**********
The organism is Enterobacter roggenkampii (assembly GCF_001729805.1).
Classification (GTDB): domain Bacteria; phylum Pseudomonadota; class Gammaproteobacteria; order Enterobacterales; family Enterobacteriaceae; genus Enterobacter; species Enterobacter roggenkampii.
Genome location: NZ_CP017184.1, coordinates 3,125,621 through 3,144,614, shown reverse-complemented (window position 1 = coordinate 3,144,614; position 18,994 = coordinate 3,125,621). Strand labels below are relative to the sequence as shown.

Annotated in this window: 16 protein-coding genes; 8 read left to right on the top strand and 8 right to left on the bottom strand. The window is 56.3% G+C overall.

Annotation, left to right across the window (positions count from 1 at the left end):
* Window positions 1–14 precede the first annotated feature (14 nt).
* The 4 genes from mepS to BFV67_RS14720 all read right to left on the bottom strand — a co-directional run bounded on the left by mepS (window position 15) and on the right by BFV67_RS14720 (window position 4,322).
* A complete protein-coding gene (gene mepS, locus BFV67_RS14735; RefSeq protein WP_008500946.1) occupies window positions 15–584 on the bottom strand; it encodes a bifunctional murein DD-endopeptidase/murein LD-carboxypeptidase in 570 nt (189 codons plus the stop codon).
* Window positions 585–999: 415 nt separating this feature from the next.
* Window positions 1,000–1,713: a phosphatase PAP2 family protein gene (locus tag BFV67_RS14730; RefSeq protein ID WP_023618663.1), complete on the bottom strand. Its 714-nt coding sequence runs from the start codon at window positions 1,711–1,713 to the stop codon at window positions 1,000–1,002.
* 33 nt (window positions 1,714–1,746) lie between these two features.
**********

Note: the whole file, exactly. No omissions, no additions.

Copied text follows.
The organism is Enterobacter roggenkampii (assembly GCF_001729805.1).
Classification (GTDB): domain Bacteria; phylum Pseudomonadota; class Gammaproteobacteria; order Enterobacterales; family Enterobacteriaceae; genus Enterobacter; species Enterobacter roggenkampii.
Genome location: NZ_CP017184.1, coordinates 3,125,621 through 3,144,614, shown reverse-complemented (window position 1 = coordinate 3,144,614; position 18,994 = coordinate 3,125,621). Strand labels below are relative to the sequence as shown.

Annotated in this window: 16 protein-coding genes; 8 read left to right on the top strand and 8 right to left on the bottom strand. The window is 56.3% G+C overall.

Annotation, left to right across the window (positions count from 1 at the left end):
* Window positions 1–14 precede the first annotated feature (14 nt).
* The 4 genes from mepS to BFV67_RS14720 all read right to left on the bottom strand — a co-directional run bounded on the left by mepS (window position 15) and on the right by BFV67_RS14720 (window position 4,322).
* A complete protein-coding gene (gene mepS, locus BFV67_RS14735; RefSeq protein WP_008500946.1) occupies window positions 15–584 on the bottom strand; it encodes a bifunctional murein DD-endopeptidase/murein LD-carboxypeptidase in 570 nt (189 codons plus the stop codon).
* Window positions 585–999: 415 nt separating this feature from the next.
* Window positions 1,000–1,713: a phosphatase PAP2 family protein gene (locus tag BFV67_RS14730; RefSeq protein ID WP_023618663.1), complete on the bottom strand. Its 714-nt coding sequence runs from the start codon at window positions 1,711–1,713 to the stop codon at window positions 1,000–1,002.
* 33 nt (window positions 1,714–1,746) lie between these two features.